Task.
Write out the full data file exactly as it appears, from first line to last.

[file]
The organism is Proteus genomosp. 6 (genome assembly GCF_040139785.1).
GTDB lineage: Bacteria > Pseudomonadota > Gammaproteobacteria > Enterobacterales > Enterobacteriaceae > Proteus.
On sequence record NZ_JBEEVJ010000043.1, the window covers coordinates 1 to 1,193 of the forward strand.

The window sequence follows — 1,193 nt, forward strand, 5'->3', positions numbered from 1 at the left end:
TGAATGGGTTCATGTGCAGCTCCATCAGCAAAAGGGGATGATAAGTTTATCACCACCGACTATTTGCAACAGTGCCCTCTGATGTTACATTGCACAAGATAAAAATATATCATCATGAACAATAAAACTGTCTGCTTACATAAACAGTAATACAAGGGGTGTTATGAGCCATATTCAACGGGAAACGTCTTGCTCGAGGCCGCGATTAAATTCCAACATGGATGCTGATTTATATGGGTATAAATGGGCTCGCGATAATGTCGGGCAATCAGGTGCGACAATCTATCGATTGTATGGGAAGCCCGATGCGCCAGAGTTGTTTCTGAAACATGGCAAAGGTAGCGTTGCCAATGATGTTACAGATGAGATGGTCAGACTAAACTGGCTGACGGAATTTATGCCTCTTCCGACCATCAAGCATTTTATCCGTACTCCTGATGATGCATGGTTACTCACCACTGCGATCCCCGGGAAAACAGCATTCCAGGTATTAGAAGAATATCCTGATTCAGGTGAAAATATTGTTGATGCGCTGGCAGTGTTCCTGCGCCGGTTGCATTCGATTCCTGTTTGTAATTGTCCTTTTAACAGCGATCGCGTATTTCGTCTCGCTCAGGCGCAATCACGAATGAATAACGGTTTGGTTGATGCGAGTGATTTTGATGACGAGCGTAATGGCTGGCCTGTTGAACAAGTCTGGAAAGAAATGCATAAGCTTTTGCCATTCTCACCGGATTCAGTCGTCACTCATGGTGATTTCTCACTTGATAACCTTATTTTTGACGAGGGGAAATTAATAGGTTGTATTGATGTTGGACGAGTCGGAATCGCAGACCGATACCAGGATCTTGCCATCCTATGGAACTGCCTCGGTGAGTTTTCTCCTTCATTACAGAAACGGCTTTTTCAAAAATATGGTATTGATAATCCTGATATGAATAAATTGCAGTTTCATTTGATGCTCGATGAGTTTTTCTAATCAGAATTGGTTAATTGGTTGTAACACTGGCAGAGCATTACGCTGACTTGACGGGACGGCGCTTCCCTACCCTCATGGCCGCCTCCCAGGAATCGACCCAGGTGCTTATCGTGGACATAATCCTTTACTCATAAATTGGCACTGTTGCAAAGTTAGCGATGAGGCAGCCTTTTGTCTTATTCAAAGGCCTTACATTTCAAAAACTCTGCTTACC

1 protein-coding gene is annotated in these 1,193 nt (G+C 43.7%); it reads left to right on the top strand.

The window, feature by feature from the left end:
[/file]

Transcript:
The organism is Proteus genomosp. 6 (genome assembly GCF_040139785.1).
GTDB lineage: Bacteria > Pseudomonadota > Gammaproteobacteria > Enterobacterales > Enterobacteriaceae > Proteus.
On sequence record NZ_JBEEVJ010000043.1, the window covers coordinates 1 to 1,193 of the forward strand.

The window sequence follows — 1,193 nt, forward strand, 5'->3', positions numbered from 1 at the left end:
TGAATGGGTTCATGTGCAGCTCCATCAGCAAAAGGGGATGATAAGTTTATCACCACCGACTATTTGCAACAGTGCCCTCTGATGTTACATTGCACAAGATAAAAATATATCATCATGAACAATAAAACTGTCTGCTTACATAAACAGTAATACAAGGGGTGTTATGAGCCATATTCAACGGGAAACGTCTTGCTCGAGGCCGCGATTAAATTCCAACATGGATGCTGATTTATATGGGTATAAATGGGCTCGCGATAATGTCGGGCAATCAGGTGCGACAATCTATCGATTGTATGGGAAGCCCGATGCGCCAGAGTTGTTTCTGAAACATGGCAAAGGTAGCGTTGCCAATGATGTTACAGATGAGATGGTCAGACTAAACTGGCTGACGGAATTTATGCCTCTTCCGACCATCAAGCATTTTATCCGTACTCCTGATGATGCATGGTTACTCACCACTGCGATCCCCGGGAAAACAGCATTCCAGGTATTAGAAGAATATCCTGATTCAGGTGAAAATATTGTTGATGCGCTGGCAGTGTTCCTGCGCCGGTTGCATTCGATTCCTGTTTGTAATTGTCCTTTTAACAGCGATCGCGTATTTCGTCTCGCTCAGGCGCAATCACGAATGAATAACGGTTTGGTTGATGCGAGTGATTTTGATGACGAGCGTAATGGCTGGCCTGTTGAACAAGTCTGGAAAGAAATGCATAAGCTTTTGCCATTCTCACCGGATTCAGTCGTCACTCATGGTGATTTCTCACTTGATAACCTTATTTTTGACGAGGGGAAATTAATAGGTTGTATTGATGTTGGACGAGTCGGAATCGCAGACCGATACCAGGATCTTGCCATCCTATGGAACTGCCTCGGTGAGTTTTCTCCTTCATTACAGAAACGGCTTTTTCAAAAATATGGTATTGATAATCCTGATATGAATAAATTGCAGTTTCATTTGATGCTCGATGAGTTTTTCTAATCAGAATTGGTTAATTGGTTGTAACACTGGCAGAGCATTACGCTGACTTGACGGGACGGCGCTTCCCTACCCTCATGGCCGCCTCCCAGGAATCGACCCAGGTGCTTATCGTGGACATAATCCTTTACTCATAAATTGGCACTGTTGCAAAGTTAGCGATGAGGCAGCCTTTTGTCTTATTCAAAGGCCTTACATTTCAAAAACTCTGCTTACC

1 protein-coding gene is annotated in these 1,193 nt (G+C 43.7%); it reads left to right on the top strand.

The window, feature by feature from the left end: